Emma Wood spends an unusual amount of time thinking about vegetables. She wonders when the baby potatoes will be ready, if she'll get a bumper crop of rhubarb this year and how long the asparagus season will last. Most of all, the 36-year-old's head is filled with ways to substitute veggies for meat in Kiwi favourites such as sausage rolls and pies.
Her preoccupation isn't so surprising when you consider that Emma owns Portershed, a plant-based Christchurch cafe that specialises in 'veganising' everything from the aforementioned classics to flat whites and curried dumplings.
Since opening in July last year, a steady stream of hungry punters has beaten a path to Portershed's Addington premises – both those who care that no animal was harmed in the making of their food, and an increasing number of hardcore carnivores won over by Emma's tasty vegan treats.
And they clearly keep coming back for more – so much so that Portershed has just taken out the National People's Choice title at the Meadow Fresh 2018 Cafe of the Year awards.
"It's about offering people the sorts of textures and flavours that they're used to," says Emma, who's been a vegan since she was eight.
"That means the food has to offer the same salty, fatty, sugary mouth-feel as the original items, but without any animal products."
Hence the sausie rolls bulging with lentils and brown rice, water-chestnut burger patties and barbecued pulled 'pork' made from jackfruit. And who can resist Emma's addictive ginger slice or custard-filled lemon doughnuts?
Emma isn't surprised at how enthusiastically the Lincoln Road cafe, with its lawn made for lounging and a cute back shed, has been embraced by non-vegans.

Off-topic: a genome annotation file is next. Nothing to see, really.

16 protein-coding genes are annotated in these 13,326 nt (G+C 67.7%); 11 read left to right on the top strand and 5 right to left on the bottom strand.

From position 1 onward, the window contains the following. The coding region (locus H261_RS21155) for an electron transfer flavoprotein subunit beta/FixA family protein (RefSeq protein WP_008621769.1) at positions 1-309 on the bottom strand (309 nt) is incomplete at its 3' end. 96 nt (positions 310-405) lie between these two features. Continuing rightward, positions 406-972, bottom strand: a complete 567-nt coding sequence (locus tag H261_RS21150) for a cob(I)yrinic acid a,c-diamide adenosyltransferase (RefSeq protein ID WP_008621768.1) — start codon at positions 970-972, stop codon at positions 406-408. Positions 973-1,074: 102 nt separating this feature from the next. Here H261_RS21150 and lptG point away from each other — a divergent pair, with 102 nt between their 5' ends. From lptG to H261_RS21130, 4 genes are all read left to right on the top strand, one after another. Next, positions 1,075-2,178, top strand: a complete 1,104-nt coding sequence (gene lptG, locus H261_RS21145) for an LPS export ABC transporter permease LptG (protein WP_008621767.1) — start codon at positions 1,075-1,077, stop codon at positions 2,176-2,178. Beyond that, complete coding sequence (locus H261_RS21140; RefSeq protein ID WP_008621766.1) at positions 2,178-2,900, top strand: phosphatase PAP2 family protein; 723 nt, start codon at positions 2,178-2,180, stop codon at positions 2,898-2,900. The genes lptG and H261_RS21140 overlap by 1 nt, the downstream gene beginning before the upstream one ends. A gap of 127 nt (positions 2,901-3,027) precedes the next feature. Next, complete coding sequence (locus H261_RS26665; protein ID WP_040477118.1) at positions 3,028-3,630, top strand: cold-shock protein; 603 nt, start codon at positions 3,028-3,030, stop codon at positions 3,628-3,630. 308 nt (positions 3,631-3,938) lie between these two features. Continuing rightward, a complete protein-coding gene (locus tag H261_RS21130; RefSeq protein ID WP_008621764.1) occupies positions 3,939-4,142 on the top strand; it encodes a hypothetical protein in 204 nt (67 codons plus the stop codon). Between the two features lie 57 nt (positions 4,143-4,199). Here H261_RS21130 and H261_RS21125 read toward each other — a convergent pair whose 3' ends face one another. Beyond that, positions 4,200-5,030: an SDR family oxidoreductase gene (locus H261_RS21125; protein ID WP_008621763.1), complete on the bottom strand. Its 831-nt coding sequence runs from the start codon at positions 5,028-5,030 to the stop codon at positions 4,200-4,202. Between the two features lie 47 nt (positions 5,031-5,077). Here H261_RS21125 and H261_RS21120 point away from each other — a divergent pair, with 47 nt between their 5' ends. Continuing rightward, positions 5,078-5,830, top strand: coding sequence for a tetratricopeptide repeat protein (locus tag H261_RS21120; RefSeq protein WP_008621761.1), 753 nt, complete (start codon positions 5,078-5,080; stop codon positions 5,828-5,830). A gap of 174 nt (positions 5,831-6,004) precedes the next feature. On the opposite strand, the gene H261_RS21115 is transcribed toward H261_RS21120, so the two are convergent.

"People are making the decision to eat a more plant-based diet, not just for health reasons but because they're keen to leave as small a footprint as possible. More than buying LED light bulbs or driving hybrid cars, people are realising the biggest impact they can have on the earth is to change the way they eat."
There are also some who have been unwittingly converted, such as the mechanic from a nearby garage who's bought a sausage roll almost every day since the cafe opened.
"One day he overheard someone in the queue saying how healthy this vegan food was and he went white. He couldn't believe he'd been eating rice and lentils all these months! But he said it tasted the same and was pleased it was good for his high cholesterol. He's even asked about vegan meals he can cook at home."
A run-down 1920s building in an industrial area seems an unlikely place for a plant-based cafe. But then Emma has never been one to make life easy for herself.
Raised by a single mother, Emma found food early when the responsibility of cooking fell to her. A move to Auckland to study business was cut short when she discovered she was pregnant with her son, Jack, now 17.
"I came back to Christchurch and supported my son with a range of jobs, from working at my father's motorcycle shop to running a bird sanctuary near Akaroa," she says.
But a desire to feed people was always at the back of her mind and for three years Emma cooked at a women's night shelter. "Cooking is how I show love."
One day in August 2016, her mum drove past a boarded-up premises that had variously been a shoe shop, a printer's and, ironically, a butcher's shop.
Emma hadn't been planning to open a cafe but the planets aligned in terms of finance – she had money left over from an EQC payment on the earthquake-damaged house she shares with her partner, Josh – plus she could see past the grimy walls and carpets matted with cat hair.
Emma spent seven months renovating the space, recycling as much as she could, before filling it with vintage furniture and artwork culled mostly from her own collection.
"I want it to be the kind of space where people can feel comfortable sitting and reading or taking off their shoes and lying in the grass, as though they're at their grandparents' house," she says.
And as for the name? It's a throwback to Emma's grandfather, Bob Porter, who was responsible for her impressive DIY skills.
"I'd like to think Bob would be pleased with what I've achieved," she says.